Treatment

On Day 0, dogs from Group 2 were treated with NexGardTM chewable at the commercial dose. Dogs from Group 1 were not treated. Chewable tablets were manually administered into the back of the mouth. No product was rejected during the treatment administration. Personnel involved with evaluation of efficacy were blinded as to treatment.

Tick infestations and counts

On Days -1, 7, 14, 21 and 28, all dogs were infested with 40 (±5) females and 10 males adult unfed I. ricinus.

On Day 0, the immediate efficacy was evaluated by thumb-counting ticks on dogs 12 hours post-treatment. Final count and removal of ticks was performed 24 hours post-treatment.

On Days 7, 14, 21 and 28, ticks were thumb counted 12 hours post-infestation and were counted and removed 24 hours post-infestation for the evaluation of the persistent speed of kill. An infestation rate of >25% in control group was considered to be an adequate infestation.

These counts were performed by methodical examination of the whole body, parting and feeling through the dog’s hair with the finger tips, with further visual confirmation of the tick’s presence. Ticks were categorised as free or attached, live or dead, as described by Marchiondo et al. [15].

Data analysis

The live female tick counts (attached or free) were transformed to the natural logarithm of (count + 1), for calculation of geometric means by treatment group at each time point. The treatment group was listed as the fixed effect and blocks were listed as the random effect. Percent efficacy of each treated group with respect to the control group was calculated using the formula: [(C - T) / C] × 100 where C = geometric mean for the control group and T = geometric mean for the respective treated group. The log-counts of the treated group were compared to the log-counts of the untreated control group using a non-parametric test, the Wilcoxon rank sum test, at each time for the live ticks. The testing was two-sided and used a significance level of 5%. All analyses were performed using the R language version 2.15.3 [17].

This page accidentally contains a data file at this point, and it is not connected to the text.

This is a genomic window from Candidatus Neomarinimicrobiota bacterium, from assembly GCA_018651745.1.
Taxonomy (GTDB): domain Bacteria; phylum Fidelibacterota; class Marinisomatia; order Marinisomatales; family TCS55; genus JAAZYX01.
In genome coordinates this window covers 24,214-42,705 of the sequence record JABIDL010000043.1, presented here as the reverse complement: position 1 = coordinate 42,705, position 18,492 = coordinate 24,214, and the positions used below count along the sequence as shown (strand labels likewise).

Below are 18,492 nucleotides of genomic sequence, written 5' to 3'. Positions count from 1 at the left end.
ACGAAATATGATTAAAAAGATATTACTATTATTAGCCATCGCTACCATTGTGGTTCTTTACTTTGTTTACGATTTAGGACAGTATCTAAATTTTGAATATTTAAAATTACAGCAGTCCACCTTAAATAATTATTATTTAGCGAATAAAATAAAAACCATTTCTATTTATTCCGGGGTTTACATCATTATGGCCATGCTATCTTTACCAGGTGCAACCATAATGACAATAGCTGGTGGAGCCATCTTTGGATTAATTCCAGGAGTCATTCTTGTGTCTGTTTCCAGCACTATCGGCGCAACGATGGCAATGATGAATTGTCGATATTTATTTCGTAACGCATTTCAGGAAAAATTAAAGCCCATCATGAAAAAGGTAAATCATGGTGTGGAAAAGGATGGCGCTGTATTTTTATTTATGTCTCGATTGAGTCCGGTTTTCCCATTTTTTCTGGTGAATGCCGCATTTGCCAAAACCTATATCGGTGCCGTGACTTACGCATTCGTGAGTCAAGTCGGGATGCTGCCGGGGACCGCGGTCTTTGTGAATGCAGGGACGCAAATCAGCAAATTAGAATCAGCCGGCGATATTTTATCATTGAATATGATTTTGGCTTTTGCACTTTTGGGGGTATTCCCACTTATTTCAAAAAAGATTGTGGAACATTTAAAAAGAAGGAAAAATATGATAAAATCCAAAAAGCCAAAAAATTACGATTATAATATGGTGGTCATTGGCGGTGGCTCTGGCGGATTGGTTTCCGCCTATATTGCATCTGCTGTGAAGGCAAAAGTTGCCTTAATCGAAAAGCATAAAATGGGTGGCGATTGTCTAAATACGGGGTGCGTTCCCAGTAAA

Results

Treated dogs did not show any adverse effect related to treatment.

The geometric mean number of live female ticks ranged between 14.5 and 24.4 for dogs in the control Group, corresponding to a minimum retention rate of 37%, sufficient to make a valid assessment of tick efficacy [15].

The immediate efficacy of afoxolaner against existing tick infestations reached 93.4% within 12 hours after treatment and was complete (100%) 24 hours post-treatment (Table 1).
Table 1

Geometric means of live female tick counts at the scheduled hours following treatment and further induced infestations

Days of tick count

Day 0

Day 7

Day 14

Day 21

Day 28

Hours of tick counts1

12 h

24 h

12 h

24 h

12 h

24 h

12 h

24 h

12 h

24 h

Number of ticks2

14.5

16.4

20.8

24.4

22.4

21.8

19.1

21.2

19.9

19.3

Untreated Control Group

Number of ticks2

1.0

0.0

4.9

0.0

13.0

0.1

12.1

0.7

12.2

1.7

Treated Group (NexGardTM)

% Efficacy 3

93.4**

100.0**

76.6*

100.0**

41.9

99.4**

36.9*

96.6*

38.5

91.2**

1Hours of tick counts are indicated either post-treatment on D0 or post-infestation on days 7, 14, 21, 28.

2Geometric means tick counts.

3Based on Geometric means.

Treated Group differed statistically significantly from the untreated control Group with:

*(p < 0.05).

**(p < 0.01).

The persistent speed of kill showed a significant reduction in tick counts 12 hours post-infestation when compared to the controls at D7 and D21 (p < 0.05), with efficacy of 76.6%, 41.9%, 36.9% and 38.5% respectively at D7, D14, D21 and D28. The efficacy at 24 hours post-infestation ranged from 91.2 to 100% for each challenge throughout the whole month.

Discussion